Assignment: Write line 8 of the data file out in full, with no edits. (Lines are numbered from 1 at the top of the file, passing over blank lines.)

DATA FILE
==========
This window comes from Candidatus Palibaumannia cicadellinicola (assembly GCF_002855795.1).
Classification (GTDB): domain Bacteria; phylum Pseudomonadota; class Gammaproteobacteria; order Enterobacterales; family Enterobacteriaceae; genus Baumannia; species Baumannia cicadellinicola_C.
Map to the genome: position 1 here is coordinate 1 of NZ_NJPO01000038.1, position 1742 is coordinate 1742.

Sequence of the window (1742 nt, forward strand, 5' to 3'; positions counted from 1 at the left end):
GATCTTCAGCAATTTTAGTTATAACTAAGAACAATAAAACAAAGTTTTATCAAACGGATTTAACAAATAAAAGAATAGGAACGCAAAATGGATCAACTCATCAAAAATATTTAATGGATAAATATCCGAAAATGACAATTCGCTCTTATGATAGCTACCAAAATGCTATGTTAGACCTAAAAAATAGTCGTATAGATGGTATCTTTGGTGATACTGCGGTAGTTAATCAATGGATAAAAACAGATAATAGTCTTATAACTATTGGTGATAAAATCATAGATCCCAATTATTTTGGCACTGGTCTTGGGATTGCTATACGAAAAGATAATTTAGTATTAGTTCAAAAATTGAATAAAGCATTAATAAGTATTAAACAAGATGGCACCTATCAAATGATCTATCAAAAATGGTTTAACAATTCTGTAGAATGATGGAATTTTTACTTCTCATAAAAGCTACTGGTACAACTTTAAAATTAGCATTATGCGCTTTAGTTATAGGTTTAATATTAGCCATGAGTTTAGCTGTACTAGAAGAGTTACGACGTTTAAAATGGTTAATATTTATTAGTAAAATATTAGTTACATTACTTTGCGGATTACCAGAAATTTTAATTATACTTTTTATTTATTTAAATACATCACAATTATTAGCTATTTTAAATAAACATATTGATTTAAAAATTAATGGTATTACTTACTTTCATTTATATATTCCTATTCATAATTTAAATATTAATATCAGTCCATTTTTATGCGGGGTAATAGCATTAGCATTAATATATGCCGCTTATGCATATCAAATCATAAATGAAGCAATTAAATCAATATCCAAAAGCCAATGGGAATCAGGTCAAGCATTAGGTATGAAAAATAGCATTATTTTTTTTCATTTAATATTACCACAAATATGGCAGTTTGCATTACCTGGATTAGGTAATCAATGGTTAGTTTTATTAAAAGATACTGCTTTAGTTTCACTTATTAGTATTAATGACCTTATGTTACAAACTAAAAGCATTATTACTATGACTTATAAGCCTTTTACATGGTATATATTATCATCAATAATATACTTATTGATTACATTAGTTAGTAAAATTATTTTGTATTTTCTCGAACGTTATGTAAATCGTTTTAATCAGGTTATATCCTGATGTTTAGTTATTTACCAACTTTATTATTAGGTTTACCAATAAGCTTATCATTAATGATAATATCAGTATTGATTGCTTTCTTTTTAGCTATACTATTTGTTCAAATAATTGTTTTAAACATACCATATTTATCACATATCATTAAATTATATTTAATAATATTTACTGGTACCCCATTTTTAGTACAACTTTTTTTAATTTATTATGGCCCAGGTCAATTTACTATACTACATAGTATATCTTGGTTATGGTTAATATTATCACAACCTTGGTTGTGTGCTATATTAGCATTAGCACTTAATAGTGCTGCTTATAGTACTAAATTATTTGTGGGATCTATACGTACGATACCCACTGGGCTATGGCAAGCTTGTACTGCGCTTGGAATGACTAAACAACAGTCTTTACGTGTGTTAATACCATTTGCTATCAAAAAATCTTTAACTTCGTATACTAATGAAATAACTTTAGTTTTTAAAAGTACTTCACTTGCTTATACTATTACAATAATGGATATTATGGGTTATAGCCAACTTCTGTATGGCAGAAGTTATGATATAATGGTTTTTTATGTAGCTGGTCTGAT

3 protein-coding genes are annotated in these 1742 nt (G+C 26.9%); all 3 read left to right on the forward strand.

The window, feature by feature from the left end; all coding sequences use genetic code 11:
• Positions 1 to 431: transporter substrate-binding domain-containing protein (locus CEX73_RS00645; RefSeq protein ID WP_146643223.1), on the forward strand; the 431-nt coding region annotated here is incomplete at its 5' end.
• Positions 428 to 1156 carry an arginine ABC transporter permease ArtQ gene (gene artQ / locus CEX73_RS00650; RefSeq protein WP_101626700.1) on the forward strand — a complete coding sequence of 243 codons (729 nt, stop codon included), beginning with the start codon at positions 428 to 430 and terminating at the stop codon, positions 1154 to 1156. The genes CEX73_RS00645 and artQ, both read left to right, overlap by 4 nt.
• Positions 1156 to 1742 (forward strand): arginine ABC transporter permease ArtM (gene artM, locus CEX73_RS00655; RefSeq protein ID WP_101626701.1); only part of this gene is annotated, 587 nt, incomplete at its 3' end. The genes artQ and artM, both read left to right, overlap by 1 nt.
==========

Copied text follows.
• Positions 1 to 431: transporter substrate-binding domain-containing protein (locus CEX73_RS00645; RefSeq protein ID WP_146643223.1), on the forward strand; the 431-nt coding region annotated here is incomplete at its 5' end.